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Effect of Moxidectin Treatment at Peripartum on Gastrointestinal Parasite Infections in Ewes Raised under Tropical Andes High Altitude Conditions.

Vargas-Duarte JJ, Lozano-Márquez H, Grajales-Lombana HA, Manrique-Perdomo C, Martínez-Bello DA, Saegerman C, Raes M, Kirschvink N - Vet Med Int (2015)

Bottom Line: Significant FEC reductions were found in T 1 (94.8%) and T 2 (96.7%) ewes (p < 0.05).Clinical parameters (anemia and diarrhea) showed time- and treatment-related differences (p < 0.05).Use of Mox as anthelmintic treatment prevented PPER.

View Article: PubMed Central - PubMed

Affiliation: Genetic Institute, National University of Colombia, Carrera 30 No. 45-03, Edificio 426, Bogotá D.C., Colombia ; Unit of Integrated Veterinary Research, Department of Veterinary Medicine, University of Namur, rue de Bruxelles 61, 5000 Namur, Belgium.

ABSTRACT
This study tested the impact of moxidectin at peripartum on nematode fecal egg count (FEC) and clinical parameters on ewes in the high altitude tropical Andes of Colombia. FEC and clinical evaluations were performed on 9 occasions in 43 naturally infected ewes before and during gestation and after lambing. Moxidectin (Mox, 200 µg kg(-1)) was applied at late pregnancy (T 1, n = 15) or 48 hours after parturition (T 2, n = 14). 14 untreated ewes served as controls (C). Suckling lambs (n = 58) remained untreated and underwent four clinical and parasitological evaluations until 8 weeks after birth. Mox efficacy equaled 99.3% (T 1) and 96.9% (T 2). Highest mean FEC value reflecting periparturient nematode egg rise (PPER) was recorded in C ewes at 4-6 weeks after lambing. Significant FEC reductions were found in T 1 (94.8%) and T 2 (96.7%) ewes (p < 0.05). All lambs showed a significant and ewes-group independent increase in FEC before weaning (p < 0.05). Clinical parameters (anemia and diarrhea) showed time- and treatment-related differences (p < 0.05). Monitoring of FEC and clinical parameters linked to gastrointestinal parasite infections allowed demonstrating that postpartum or preweaning are two critical periods to nematode infection for sheep raised under tropical Andes high altitude conditions. Use of Mox as anthelmintic treatment prevented PPER.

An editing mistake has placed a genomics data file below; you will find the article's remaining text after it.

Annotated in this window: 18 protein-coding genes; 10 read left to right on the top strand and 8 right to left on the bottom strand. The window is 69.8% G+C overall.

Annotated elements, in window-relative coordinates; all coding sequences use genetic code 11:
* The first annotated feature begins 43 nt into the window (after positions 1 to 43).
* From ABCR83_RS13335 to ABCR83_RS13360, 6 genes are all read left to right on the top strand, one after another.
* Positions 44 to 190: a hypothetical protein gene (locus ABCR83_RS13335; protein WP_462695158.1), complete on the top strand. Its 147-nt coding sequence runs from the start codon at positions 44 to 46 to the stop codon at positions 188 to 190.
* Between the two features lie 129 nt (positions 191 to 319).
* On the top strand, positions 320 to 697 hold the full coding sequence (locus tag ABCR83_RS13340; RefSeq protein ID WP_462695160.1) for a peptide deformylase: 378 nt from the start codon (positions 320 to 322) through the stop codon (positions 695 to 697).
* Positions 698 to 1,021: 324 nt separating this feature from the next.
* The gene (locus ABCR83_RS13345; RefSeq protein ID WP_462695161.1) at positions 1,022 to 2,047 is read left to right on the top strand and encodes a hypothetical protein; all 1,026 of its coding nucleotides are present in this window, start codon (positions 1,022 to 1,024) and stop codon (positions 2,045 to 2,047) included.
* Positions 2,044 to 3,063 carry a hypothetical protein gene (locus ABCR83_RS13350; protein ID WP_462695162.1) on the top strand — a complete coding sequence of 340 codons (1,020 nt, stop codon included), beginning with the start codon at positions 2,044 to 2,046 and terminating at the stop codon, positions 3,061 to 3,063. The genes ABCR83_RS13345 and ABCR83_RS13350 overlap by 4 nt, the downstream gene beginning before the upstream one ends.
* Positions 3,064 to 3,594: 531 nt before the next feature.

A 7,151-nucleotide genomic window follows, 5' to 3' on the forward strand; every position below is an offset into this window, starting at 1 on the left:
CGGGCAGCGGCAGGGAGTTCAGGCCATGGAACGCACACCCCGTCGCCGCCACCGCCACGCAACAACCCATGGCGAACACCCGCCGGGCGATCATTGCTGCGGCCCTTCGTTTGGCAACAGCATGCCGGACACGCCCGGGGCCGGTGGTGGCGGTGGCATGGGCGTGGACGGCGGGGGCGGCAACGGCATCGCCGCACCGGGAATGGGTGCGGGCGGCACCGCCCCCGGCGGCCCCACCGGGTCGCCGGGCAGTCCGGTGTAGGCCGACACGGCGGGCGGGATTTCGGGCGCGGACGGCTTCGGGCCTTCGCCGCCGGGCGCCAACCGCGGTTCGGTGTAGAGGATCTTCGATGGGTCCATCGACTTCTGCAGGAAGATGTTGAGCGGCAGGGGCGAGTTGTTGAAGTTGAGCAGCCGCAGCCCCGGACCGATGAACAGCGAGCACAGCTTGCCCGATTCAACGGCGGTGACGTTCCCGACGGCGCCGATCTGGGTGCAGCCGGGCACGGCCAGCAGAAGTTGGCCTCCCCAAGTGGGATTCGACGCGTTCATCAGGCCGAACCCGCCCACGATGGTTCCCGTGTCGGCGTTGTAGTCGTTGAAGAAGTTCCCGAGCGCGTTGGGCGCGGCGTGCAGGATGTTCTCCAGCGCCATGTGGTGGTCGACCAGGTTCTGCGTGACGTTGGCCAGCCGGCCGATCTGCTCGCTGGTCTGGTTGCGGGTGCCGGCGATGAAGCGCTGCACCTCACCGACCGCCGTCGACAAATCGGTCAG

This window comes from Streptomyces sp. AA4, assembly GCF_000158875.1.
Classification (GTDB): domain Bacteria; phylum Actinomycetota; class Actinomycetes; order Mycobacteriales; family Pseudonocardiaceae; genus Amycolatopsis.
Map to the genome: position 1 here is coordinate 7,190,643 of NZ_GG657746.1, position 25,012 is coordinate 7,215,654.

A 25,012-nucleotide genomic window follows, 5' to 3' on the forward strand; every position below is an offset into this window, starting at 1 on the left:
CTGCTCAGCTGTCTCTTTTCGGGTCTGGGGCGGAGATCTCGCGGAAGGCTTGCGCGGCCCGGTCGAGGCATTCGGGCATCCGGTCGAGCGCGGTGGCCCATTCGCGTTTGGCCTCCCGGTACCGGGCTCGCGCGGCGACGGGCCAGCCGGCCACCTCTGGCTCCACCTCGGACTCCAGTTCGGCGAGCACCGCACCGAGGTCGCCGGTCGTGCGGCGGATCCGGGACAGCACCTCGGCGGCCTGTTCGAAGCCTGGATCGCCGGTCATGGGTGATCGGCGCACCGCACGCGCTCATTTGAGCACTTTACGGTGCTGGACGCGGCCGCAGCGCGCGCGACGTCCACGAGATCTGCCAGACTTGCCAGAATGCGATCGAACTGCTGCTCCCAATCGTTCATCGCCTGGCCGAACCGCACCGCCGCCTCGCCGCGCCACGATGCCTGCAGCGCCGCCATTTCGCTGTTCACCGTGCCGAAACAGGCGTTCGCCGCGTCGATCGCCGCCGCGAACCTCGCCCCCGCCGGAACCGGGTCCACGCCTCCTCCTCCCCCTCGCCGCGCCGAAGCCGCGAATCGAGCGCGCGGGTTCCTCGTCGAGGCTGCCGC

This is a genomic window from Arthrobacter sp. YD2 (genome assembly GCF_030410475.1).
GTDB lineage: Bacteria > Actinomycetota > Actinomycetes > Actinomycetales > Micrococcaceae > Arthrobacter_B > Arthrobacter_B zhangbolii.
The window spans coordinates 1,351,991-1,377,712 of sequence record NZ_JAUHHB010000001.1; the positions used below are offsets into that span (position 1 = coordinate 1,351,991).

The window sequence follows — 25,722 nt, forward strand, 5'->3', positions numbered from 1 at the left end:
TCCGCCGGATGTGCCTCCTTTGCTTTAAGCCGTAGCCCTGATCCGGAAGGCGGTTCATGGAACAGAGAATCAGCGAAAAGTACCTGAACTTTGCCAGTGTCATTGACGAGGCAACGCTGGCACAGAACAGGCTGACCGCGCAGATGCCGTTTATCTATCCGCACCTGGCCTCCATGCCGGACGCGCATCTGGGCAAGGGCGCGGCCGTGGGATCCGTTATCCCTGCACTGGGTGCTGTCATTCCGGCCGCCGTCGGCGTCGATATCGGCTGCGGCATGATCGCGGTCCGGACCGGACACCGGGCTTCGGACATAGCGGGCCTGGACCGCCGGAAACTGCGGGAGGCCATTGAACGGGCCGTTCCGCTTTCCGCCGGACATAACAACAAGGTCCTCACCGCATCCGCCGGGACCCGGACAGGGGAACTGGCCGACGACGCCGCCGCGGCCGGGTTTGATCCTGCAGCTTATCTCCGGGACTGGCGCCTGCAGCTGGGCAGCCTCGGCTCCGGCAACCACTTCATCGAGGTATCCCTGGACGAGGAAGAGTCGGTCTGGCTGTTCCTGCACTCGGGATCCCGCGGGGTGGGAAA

No MeSH data available.


Related in: MedlinePlus

Experimental design to describe periparturient nematode egg rise (PPER) of ewes naturally infected with gastrointestinal nematodes and to measure the efficacy and persistency of peripartum strategic treatment with moxidectin (Mox) either at the onset of late pregnancy (TT1) or at the end of immediate peripartum (TT2) period under tropical Andes high altitude conditions. Parasitological and clinical evaluations included FEC by McMaster test, anemia detection by FAMACHA© system, diarrhea assessment by Dag scoring, body weight, and body condition assessment. Fecal egg count reduction (FECR) was employed to test posttreatment moxidectin efficacy 15 days after treatment (PEMoxT1 and PEMoxT2), the prevention of PPER at late postpartum (PPERPre) period, and preweaning persistency (PWPer⁡). Ewes in control group (C) and offspring of all ewes were untreated against gastrointestinal nematodes. D: dry ewes; M: mating; MP: midpregnancy; LP: late pregnancy; Ipr: immediate postpartum; Epp: early postpartum; Ipp: intermediate postpartum; LPp: late postpartum; and PW: preweaning.
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Related In: Results  -  Collection